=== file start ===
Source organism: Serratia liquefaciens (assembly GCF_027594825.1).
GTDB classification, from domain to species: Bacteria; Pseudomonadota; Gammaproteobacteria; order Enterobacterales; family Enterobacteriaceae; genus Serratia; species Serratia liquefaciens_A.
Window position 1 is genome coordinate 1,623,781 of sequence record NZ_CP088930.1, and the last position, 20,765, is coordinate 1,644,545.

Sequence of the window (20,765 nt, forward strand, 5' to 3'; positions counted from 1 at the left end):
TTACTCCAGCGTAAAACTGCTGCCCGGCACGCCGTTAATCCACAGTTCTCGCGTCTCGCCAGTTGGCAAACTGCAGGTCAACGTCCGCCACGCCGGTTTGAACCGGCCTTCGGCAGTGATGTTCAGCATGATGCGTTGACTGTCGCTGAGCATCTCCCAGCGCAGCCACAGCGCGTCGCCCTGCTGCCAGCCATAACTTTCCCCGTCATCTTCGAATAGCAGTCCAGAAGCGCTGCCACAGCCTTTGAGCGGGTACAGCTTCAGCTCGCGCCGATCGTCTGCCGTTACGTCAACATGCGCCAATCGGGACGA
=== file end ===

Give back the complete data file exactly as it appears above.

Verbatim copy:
Source organism: Serratia liquefaciens (assembly GCF_027594825.1).
GTDB classification, from domain to species: Bacteria; Pseudomonadota; Gammaproteobacteria; order Enterobacterales; family Enterobacteriaceae; genus Serratia; species Serratia liquefaciens_A.
Window position 1 is genome coordinate 1,623,781 of sequence record NZ_CP088930.1, and the last position, 20,765, is coordinate 1,644,545.

Sequence of the window (20,765 nt, forward strand, 5' to 3'; positions counted from 1 at the left end):
TTACTCCAGCGTAAAACTGCTGCCCGGCACGCCGTTAATCCACAGTTCTCGCGTCTCGCCAGTTGGCAAACTGCAGGTCAACGTCCGCCACGCCGGTTTGAACCGGCCTTCGGCAGTGATGTTCAGCATGATGCGTTGACTGTCGCTGAGCATCTCCCAGCGCAGCCACAGCGCGTCGCCCTGCTGCCAGCCATAACTTTCCCCGTCATCTTCGAATAGCAGTCCAGAAGCGCTGCCACAGCCTTTGAGCGGGTACAGCTTCAGCTCGCGCCGATCGTCTGCCGTTACGTCAACATGCGCCAATCGGGACGA